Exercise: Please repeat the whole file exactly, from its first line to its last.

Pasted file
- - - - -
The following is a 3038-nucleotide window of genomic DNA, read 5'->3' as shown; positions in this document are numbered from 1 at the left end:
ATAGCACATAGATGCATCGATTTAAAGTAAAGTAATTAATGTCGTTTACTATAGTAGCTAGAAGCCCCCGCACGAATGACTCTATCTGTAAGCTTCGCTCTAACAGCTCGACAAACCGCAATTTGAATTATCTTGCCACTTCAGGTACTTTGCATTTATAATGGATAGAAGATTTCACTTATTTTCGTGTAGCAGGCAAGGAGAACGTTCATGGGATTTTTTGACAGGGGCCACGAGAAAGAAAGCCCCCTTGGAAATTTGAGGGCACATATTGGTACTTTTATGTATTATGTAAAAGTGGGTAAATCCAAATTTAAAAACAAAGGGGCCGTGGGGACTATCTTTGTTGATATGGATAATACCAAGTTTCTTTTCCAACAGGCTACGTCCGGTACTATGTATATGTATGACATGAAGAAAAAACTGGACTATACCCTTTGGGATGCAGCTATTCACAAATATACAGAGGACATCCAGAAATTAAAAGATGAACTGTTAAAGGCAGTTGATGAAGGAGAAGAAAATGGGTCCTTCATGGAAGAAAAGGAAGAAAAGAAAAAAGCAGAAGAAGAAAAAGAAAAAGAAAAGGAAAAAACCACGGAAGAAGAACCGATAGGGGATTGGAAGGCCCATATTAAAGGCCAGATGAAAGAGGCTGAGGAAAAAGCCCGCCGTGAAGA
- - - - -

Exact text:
The following is a 3038-nucleotide window of genomic DNA, read 5'->3' as shown; positions in this document are numbered from 1 at the left end:
ATAGCACATAGATGCATCGATTTAAAGTAAAGTAATTAATGTCGTTTACTATAGTAGCTAGAAGCCCCCGCACGAATGACTCTATCTGTAAGCTTCGCTCTAACAGCTCGACAAACCGCAATTTGAATTATCTTGCCACTTCAGGTACTTTGCATTTATAATGGATAGAAGATTTCACTTATTTTCGTGTAGCAGGCAAGGAGAACGTTCATGGGATTTTTTGACAGGGGCCACGAGAAAGAAAGCCCCCTTGGAAATTTGAGGGCACATATTGGTACTTTTATGTATTATGTAAAAGTGGGTAAATCCAAATTTAAAAACAAAGGGGCCGTGGGGACTATCTTTGTTGATATGGATAATACCAAGTTTCTTTTCCAACAGGCTACGTCCGGTACTATGTATATGTATGACATGAAGAAAAAACTGGACTATACCCTTTGGGATGCAGCTATTCACAAATATACAGAGGACATCCAGAAATTAAAAGATGAACTGTTAAAGGCAGTTGATGAAGGAGAAGAAAATGGGTCCTTCATGGAAGAAAAGGAAGAAAAGAAAAAAGCAGAAGAAGAAAAAGAAAAAGAAAAGGAAAAAACCACGGAAGAAGAACCGATAGGGGATTGGAAGGCCCATATTAAAGGCCAGATGAAAGAGGCTGAGGAAAAAGCCCGCCGTGAAGA